said projectile being provided with a stabilizing wheel and means operative independently of the projectile-propelling force for actuating said stabilizing wheel.
8. II 1 combination, an aerial projectile havlng a stabilizing wheel therein, means for imparting rotation to said wheel, and
.means operative independently of said last named means and including a, gun for projecting sa d projectile through the air by the action" ofan explosion within the gun,
' energy stored therein.
11. In combination, an aerial projectile,
and stabilizing means including operating means therefor and entirely inclosed within .said projectile, said operating means comprising an energy-storing device and means for releasing the stored energy from without said projectile.
12. In combination, a projectile for a breachloading'gun, a stabilizing means and operating means therefor and within said projectile, said operating means comprising an energy-storing device and means for 'releasing the stored energy uponclosing the breech of the gun.
13. In combination, a gun having a removable breech block, a projectile therefor having within it a stabilizing means, and means for putting. said stabilizing means into operative condition upon replacing said breech block.
14. In combination, an aerial projectile, and stabilizing means including operating means therefor comprising an energystoring device and a connection between said stabilizing means and energy-storing device which permits said stabilizing means to overrun said operating means when the energy is exhausted, said stabilizing means and energy-storing device being entirely inclosed within said projectile, and means for releasing said stored energy'from without said projectile.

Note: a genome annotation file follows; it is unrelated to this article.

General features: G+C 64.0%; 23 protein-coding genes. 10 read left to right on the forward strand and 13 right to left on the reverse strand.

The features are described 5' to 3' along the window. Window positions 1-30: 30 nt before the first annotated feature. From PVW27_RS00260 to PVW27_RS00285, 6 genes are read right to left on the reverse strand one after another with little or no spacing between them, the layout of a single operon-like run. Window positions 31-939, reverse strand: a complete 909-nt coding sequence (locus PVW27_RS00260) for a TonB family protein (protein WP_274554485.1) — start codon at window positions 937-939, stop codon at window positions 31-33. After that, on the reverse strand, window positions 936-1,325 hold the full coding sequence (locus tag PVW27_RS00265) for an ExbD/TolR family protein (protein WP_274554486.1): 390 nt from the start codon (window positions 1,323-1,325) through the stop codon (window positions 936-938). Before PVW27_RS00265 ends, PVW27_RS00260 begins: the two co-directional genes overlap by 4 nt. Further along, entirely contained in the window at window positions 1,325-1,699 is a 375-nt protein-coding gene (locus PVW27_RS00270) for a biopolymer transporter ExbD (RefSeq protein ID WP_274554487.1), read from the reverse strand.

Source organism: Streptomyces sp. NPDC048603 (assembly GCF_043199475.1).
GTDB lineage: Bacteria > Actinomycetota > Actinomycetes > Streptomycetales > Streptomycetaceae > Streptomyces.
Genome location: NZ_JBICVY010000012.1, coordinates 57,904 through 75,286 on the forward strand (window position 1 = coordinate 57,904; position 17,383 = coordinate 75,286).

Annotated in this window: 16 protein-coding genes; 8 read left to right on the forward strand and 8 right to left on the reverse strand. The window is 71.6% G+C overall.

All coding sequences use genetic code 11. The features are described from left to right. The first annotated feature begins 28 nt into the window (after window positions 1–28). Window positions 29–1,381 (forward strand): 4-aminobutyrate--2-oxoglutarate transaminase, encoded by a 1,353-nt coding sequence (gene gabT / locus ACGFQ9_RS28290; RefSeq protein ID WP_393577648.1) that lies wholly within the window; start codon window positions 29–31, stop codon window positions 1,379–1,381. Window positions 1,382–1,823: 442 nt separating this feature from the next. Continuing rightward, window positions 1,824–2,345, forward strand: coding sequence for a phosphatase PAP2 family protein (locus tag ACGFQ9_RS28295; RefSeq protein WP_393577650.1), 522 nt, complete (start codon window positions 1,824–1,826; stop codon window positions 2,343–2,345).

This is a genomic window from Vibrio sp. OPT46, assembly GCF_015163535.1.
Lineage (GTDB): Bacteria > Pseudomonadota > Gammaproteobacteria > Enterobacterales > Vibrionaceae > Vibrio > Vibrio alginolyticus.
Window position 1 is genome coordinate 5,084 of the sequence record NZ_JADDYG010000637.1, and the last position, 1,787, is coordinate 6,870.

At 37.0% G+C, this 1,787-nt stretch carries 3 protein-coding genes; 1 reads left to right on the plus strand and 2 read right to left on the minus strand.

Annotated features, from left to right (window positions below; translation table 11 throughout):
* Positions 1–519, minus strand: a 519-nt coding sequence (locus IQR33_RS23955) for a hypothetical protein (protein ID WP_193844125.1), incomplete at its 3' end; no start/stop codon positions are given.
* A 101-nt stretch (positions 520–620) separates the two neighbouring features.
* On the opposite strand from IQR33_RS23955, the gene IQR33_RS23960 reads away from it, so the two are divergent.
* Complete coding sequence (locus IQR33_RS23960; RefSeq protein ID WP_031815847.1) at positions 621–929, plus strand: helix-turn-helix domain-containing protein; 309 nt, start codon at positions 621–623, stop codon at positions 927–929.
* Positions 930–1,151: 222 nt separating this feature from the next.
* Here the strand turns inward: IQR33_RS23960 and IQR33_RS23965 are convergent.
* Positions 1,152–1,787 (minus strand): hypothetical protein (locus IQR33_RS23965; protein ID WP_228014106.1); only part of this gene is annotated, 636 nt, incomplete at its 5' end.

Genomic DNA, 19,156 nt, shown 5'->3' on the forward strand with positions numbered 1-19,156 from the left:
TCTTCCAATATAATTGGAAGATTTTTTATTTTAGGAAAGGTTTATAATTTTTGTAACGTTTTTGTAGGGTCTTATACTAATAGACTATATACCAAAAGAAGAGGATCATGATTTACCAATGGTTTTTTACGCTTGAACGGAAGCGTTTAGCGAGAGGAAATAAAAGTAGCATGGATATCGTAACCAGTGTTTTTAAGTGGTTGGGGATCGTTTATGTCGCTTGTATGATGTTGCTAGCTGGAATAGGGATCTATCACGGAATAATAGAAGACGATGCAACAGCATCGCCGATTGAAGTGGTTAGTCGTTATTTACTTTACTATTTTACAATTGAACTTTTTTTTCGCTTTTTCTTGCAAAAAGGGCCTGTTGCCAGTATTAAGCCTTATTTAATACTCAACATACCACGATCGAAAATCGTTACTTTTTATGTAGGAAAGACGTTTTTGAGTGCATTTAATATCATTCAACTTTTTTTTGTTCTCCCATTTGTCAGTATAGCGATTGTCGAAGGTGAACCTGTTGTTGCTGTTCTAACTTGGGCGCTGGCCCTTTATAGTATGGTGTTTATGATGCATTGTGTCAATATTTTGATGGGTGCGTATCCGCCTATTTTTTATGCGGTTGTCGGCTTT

15. The combination with a gun having a v breech block, of a projectile therein, said projectile having a stabilizing device within.
and means for putting the stabilizing device into operative condition while the projectile is in position in the gun, said means extending through the explosion chamber and cooperating withthe breech block.
. 16. In combination, an aerial projectilefor a breech-loading gun, a stabilizing means, an operating means therefor, means for setting said operating means in motion, said last-named means being adapted to be actuated on ramming home the powder charge.
17. In combination, a projectile, a stabilizing means therefor, operating means for said stabilizing means, a .member extending through the rear of the projectile for setting said operating means in motion, a member mounted for motion with respect to the projectile and cooperating with said firstnamed member.
18. In combination, a projectile, a stabilizing device therefor, operating means for said stabilizing device, a powder casing for said projectile and a member extending through said casing for setting said operating means in motion and adapted to be actuated from without said casing.
19. In combination with a gun jecting a projectile through the air, an aerial projectile adapted to be propelled through the air by an explosion within said gun, said projectile being provided with a stabilizing device comprising a stabilizing wheel and means operative independently of the projectile-propelling force for actuating the said stabilizing wheel.
20. In combination with a gun for projecting a projectile through the air, an aerial projectile having a stabilizing means entirely inclosed therein, and means operative independently of the projectilepropelling force for actuating said stabilizing means.
21. In combination with a breech-loading gun for projecting a projectile through the air, an aerial projectile having a stabilizing 'wheel, means operative independently of the projectile propelling force for actuating said stabilizing wheel, and means for setting said actuating means into operation upon theclosing of the breech of the gun. I
'22. In combination with a gun for projecting a projectile through the air, an aerial projectile adapted to be propelled through-the air by the action of an explosion within said gun and having a stabilizing wheel, and a motor for said wheel operative independently of the force applied to said projectile to move it longitudinally. In testimony whereof, I have signed my name to this specification, in the presence of two subscribing witnesses.
I JOHN H. HAYDEN.
JOHN I. GnMPLE, A. PsoHmRER.